Commissioner of Police, Gary Griffith, has launched an investigation into a report that about 15 persons blocked Bridge Road, Sangre Grande, with burning debris last night in protest of the reported removal of COVID-19 patients from the Couva Hospital to a building in their area.
As a result of the protest, Chairman of the Sangre Grande Regional Corporation, Anil Juteram, is assisting the police in this investigation, said Griffith in a statement this afternoon.
On Juteram's Facebook page is the following message:
Brooklyn Residents Say No To Alleged Coronavirus Covid -19 Patients Being Housed In Their Quiet Village Inside Bridge Road Sangre Grande. Please let the SGT from TTPS know that the question he asked residents about "What that man doing there ,I don't want no politics" was rather distastefull and lacks merit. Tonight was no politics SGT name given to me. Tonight was about poor people trying to protect a village of innocent children senior citizens and saving lives. Tonight was not the night to ask people who you vote for or who you voting for Mr Commissioner at times like these your officers must not ask these questions.100 people according to what we know of tested positive for Covid-19. Let it be known We will not sit and allow any part of Sangre Grande or our Region To be a holding bay for any Coronavirus Covid-19 patients .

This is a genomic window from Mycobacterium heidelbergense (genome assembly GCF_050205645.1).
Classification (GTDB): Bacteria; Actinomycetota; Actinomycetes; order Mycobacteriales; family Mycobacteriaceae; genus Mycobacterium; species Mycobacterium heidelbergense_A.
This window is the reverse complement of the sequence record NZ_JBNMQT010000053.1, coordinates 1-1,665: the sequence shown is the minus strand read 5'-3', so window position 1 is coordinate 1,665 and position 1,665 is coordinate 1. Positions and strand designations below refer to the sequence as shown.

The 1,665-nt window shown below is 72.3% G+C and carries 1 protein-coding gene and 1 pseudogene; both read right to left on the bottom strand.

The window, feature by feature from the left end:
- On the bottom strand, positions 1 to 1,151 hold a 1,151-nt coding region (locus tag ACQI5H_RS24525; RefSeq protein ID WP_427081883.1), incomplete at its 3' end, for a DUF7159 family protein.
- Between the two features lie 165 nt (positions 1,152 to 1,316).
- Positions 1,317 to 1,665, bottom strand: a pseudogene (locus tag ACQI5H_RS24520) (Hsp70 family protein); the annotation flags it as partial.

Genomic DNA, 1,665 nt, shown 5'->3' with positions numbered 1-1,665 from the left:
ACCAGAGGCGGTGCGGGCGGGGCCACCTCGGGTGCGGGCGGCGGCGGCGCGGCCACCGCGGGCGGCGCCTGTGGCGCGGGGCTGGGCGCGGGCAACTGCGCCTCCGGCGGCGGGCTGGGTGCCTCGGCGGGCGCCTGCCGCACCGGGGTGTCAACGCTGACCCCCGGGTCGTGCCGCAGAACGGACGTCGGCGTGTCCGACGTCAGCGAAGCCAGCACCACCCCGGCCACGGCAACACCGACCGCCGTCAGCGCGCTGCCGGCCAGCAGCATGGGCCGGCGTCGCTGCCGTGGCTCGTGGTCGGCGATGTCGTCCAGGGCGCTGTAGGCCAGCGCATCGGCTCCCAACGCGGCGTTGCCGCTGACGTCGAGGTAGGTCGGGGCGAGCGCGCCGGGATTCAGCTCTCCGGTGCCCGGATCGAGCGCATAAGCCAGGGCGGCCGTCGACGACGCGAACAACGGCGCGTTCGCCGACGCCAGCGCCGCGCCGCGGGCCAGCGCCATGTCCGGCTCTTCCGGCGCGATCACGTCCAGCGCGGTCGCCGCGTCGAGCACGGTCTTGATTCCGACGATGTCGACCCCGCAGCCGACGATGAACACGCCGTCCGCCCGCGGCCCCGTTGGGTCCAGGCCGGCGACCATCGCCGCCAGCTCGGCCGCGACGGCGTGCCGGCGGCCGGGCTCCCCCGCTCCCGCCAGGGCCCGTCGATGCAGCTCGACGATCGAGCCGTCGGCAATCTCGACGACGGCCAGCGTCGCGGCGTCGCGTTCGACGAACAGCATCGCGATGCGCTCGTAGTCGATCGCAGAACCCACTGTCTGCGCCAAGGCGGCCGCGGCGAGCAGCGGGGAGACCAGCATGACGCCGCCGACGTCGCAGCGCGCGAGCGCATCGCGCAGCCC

At around 10p.m. police responded to a report and on arrival found Bridge Road blocked with burning debris. There were about 15 persons present. Based on information received, the persons were protesting the apparent relocation of the patients to a refurbished Home for the Age in Sangre Grande. Police removed the protestors while the burning debris was extinguished by fire officers.
Griffith has since launched an investigation into this protest.
He said that people would not be allowed to block roads and burn tyres as was done in the past.
He said the days of protests by residents, who break the law because they are dissatisfied with problems in their communities, will not be tolerated. He says anyone seen in the vicinity of such protests, will be interviewed for lengthy periods to assist the police as to who are responsible for these protests.
Griffith said: "You have your right to protest, you have your right to assembly, you have your right to march, but we need to understand that your right could never supersede and override the laws of Trinidad and Tobago or the rights of others."